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Thread: Big Solar Event... Aurorae?

  1. #1
    Join Date
    Oct 2001

    Big Solar Event... Aurorae?

    People are already buzzing about a pretty large Coronal Mass Ejection from the Sun. It won't hurt us directly, but may cause some radio interference, satellite damage, and things like that. Here is the press release:

    ---------- Forwarded message ----------
    Date: Tue, 28 Oct 2003 14:03:43 -0500

    Release No.: 03-22
    For Immediate Release: 12:20 p.m. EST, Oct. 28, 2003


    Cambridge, MA- At approximately 5:54 a.m. EST this morning, a gigantic solar
    flare erupted from sunspot 10486 on the surface of the Sun. That explosion
    blasted tremendous amounts of energy and matter into space, sending a
    coronal mass ejection (CME) directly toward the Earth. That CME is predicted
    to create a major geomagnetic storm when it reaches our planet on Thursday.

    "This is the real thing," says John Kohl, a solar astrophysicist at the
    Harvard-Smithsonian Center for Astrophysics (CfA) and principal investigator
    for the Ultraviolet Coronagraph Spectrometer on board NASA's Solar and
    Heliospheric Observatory (SOHO) spacecraft. "The eruption was positioned
    perfectly. It's headed straight for us like a freight train, so a major
    geomagnetic storm is bound to happen when it reaches us on October 29th or

    "Last week's CME hit the Earth with only a glancing blow," says Kohl,
    although it was sufficient to disrupt airline communications. "Today's
    eruption was pointed directly at us, and is expected to have major effects."

    "This is the strongest flare we've seen in the past 30 years," says Leon
    Golub, CfA astrophysicist and author of "Nearest Star: The Surprising
    Science Of Our Sun." Today's solar flare was classified as an X18-category
    explosion, meaning that it can trigger planet-wide radio blackouts and
    long-lasting radiation storms.

    "We are waiting for the prediction of the geomagnetic storm level from NOAA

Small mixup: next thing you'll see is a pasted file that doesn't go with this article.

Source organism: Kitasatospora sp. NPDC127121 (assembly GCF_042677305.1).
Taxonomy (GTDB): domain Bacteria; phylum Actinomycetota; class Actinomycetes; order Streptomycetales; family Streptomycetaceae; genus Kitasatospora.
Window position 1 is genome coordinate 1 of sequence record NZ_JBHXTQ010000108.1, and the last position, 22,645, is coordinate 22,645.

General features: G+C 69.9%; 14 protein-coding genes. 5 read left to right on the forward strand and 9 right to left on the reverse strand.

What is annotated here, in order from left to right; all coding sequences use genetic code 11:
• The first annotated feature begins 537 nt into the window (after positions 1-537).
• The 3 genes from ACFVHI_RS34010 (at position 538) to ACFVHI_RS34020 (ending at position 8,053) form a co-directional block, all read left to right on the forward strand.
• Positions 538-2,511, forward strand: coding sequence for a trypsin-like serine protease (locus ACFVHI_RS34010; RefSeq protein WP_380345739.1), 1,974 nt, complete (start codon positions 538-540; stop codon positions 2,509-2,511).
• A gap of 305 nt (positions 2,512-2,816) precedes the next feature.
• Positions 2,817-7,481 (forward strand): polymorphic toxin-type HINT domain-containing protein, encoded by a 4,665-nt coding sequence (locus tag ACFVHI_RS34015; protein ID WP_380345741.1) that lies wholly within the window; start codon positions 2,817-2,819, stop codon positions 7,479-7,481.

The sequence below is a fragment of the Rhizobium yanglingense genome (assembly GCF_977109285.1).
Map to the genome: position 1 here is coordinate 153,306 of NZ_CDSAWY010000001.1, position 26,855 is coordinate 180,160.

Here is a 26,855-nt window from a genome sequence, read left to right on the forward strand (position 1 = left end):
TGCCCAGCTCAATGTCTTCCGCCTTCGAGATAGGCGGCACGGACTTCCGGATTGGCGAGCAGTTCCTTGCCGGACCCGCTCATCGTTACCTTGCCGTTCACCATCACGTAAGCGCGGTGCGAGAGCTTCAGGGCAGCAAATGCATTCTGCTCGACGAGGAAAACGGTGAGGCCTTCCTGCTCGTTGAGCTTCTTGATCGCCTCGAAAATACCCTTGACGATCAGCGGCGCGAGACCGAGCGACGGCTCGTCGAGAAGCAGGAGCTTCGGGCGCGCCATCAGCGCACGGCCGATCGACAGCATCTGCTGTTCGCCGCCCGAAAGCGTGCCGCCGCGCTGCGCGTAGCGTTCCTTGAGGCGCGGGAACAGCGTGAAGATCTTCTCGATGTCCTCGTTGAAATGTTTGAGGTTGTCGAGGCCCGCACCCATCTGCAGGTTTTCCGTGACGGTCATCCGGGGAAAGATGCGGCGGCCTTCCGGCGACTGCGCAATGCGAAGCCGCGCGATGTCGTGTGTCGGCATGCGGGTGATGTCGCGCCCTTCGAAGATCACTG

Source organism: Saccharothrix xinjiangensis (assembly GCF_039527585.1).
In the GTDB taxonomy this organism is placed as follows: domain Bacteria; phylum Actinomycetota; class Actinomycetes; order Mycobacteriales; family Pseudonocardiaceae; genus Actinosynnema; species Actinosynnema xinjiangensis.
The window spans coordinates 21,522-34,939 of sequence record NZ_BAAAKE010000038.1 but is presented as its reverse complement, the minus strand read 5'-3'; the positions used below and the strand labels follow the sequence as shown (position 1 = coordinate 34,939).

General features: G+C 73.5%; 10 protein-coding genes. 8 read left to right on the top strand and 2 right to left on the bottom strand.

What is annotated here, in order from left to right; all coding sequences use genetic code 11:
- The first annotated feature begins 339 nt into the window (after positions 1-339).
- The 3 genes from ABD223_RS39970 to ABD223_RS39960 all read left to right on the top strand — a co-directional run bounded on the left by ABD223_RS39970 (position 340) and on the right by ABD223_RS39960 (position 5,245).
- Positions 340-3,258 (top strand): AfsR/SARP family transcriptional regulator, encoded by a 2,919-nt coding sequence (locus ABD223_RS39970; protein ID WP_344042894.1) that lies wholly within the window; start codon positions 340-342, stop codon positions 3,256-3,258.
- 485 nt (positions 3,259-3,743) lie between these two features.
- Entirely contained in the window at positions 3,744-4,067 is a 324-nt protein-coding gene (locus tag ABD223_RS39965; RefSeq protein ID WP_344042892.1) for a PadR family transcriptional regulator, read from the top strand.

(the National Oceanic and Atmospheric Administration)," says Kohl. "What we
    know at this point is that the flare was nearly perfectly positioned near
    the center of the Sun, and that a halo coronal mass ejection has left the
    Sun and is heading toward the Earth. The geomagnetic storm is likely to be a
    strong one, and will last about 24 hours."

    NOAA classifies geomagnetic storms on a scale from 1 to 5. Initial
    indications show that this has the potential to be a G5 storm - the top of
    the scale. The most benign effect of such a storm would be bright auroras
    visible from more southern latitudes than usual. However, the geomagnetic
    storm triggered by the CME also could interfere with satellite
    communications; disrupt power grids (as occurred in the 1989 Quebec
    blackout); even short out orbiting satellites, rendering them permanently

    "We've already had to shut down our SOHO instrument for safety reasons. It's
    getting blasted by high-energy particles from this solar flare," says Kohl.
    "Of more concern, geosynchronous communications satellites are likely to be
    affected." In California, where raging wildfires have damaged many
    microwave communication antennas on the ground, satellite communications
    have been crucial to emergency efforts. Emergency personnel should be
    prepared for potential disruptions and communication interference.

    "There's no direct danger to people on the ground," Kohl adds, "and I'm sure
    that NASA is monitoring the situation for any potential effects on the space
    station crew, and that they are taking appropriate precautions."

    According to NOAA, a G5-class geomagnetic storm can have the following

    Power systems: Widespread voltage control problems and protective system
    problems can occur, some grid systems may experience complete collapse or
    blackouts. Transformers may experience damage.

    Spacecraft operations: May experience extensive surface charging, problems
    with orientation, uplink/downlink and tracking satellites.

    Other systems: Pipeline currents can reach hundreds of amps, HF (high
    frequency) radio propagation may be impossible in many areas for one to two
    days, satellite navigation may be degraded for days, low-frequency radio
    navigation can be out for hours, and aurora has been seen as low as Florida
    and southern Texas (typically 40 degrees geomagnetic lat.).

    Solar astronomers say to stay tuned. This eruption is coming our way!

    Headquartered in Cambridge, Mass., the Harvard-Smithsonian Center for
    Astrophysics is a joint collaboration between the Smithsonian Astrophysical
    Observatory and the Harvard College Observatory. CfA scientists, organized
    into six research divisions, study the origin, evolution and ultimate fate
    of the universe.

  2. #2
    Join Date
    Apr 2003
    Well, at least it won't effect us that badly, unless the atmosphere doesn't hold up, which it probably will. If the power goes out here, maybe school will close.

  3. #3
    Join Date
    Sep 2003
    Here's news links:

    news story about today's flare:

    Up to date space weather, including information about today:

    Another news story about today's activity:

    current aurora activity (but we will be under clouds tomorrow night):

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